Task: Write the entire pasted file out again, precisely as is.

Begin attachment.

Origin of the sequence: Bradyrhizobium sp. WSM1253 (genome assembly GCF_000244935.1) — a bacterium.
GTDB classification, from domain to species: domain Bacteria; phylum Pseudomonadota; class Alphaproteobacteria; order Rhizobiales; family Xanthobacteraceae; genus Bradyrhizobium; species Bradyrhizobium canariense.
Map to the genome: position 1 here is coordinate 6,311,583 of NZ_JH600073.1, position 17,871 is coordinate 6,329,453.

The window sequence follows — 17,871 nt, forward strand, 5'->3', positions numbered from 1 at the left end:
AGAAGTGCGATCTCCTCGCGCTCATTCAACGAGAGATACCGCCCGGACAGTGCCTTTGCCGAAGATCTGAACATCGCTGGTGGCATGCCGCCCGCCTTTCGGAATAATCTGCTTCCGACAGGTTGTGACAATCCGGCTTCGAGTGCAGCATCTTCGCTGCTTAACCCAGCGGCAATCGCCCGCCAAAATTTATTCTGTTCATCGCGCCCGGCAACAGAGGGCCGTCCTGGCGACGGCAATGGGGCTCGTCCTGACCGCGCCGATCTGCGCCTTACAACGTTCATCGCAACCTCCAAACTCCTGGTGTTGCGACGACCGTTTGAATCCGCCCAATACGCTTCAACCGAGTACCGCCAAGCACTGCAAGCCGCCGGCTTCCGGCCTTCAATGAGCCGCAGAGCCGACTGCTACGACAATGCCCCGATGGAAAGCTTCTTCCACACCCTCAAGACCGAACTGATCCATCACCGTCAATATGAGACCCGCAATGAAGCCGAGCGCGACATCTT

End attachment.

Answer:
Origin of the sequence: Bradyrhizobium sp. WSM1253 (genome assembly GCF_000244935.1) — a bacterium.
GTDB classification, from domain to species: domain Bacteria; phylum Pseudomonadota; class Alphaproteobacteria; order Rhizobiales; family Xanthobacteraceae; genus Bradyrhizobium; species Bradyrhizobium canariense.
Map to the genome: position 1 here is coordinate 6,311,583 of NZ_JH600073.1, position 17,871 is coordinate 6,329,453.

The window sequence follows — 17,871 nt, forward strand, 5'->3', positions numbered from 1 at the left end:
AGAAGTGCGATCTCCTCGCGCTCATTCAACGAGAGATACCGCCCGGACAGTGCCTTTGCCGAAGATCTGAACATCGCTGGTGGCATGCCGCCCGCCTTTCGGAATAATCTGCTTCCGACAGGTTGTGACAATCCGGCTTCGAGTGCAGCATCTTCGCTGCTTAACCCAGCGGCAATCGCCCGCCAAAATTTATTCTGTTCATCGCGCCCGGCAACAGAGGGCCGTCCTGGCGACGGCAATGGGGCTCGTCCTGACCGCGCCGATCTGCGCCTTACAACGTTCATCGCAACCTCCAAACTCCTGGTGTTGCGACGACCGTTTGAATCCGCCCAATACGCTTCAACCGAGTACCGCCAAGCACTGCAAGCCGCCGGCTTCCGGCCTTCAATGAGCCGCAGAGCCGACTGCTACGACAATGCCCCGATGGAAAGCTTCTTCCACACCCTCAAGACCGAACTGATCCATCACCGTCAATATGAGACCCGCAATGAAGCCGAGCGCGACATCTT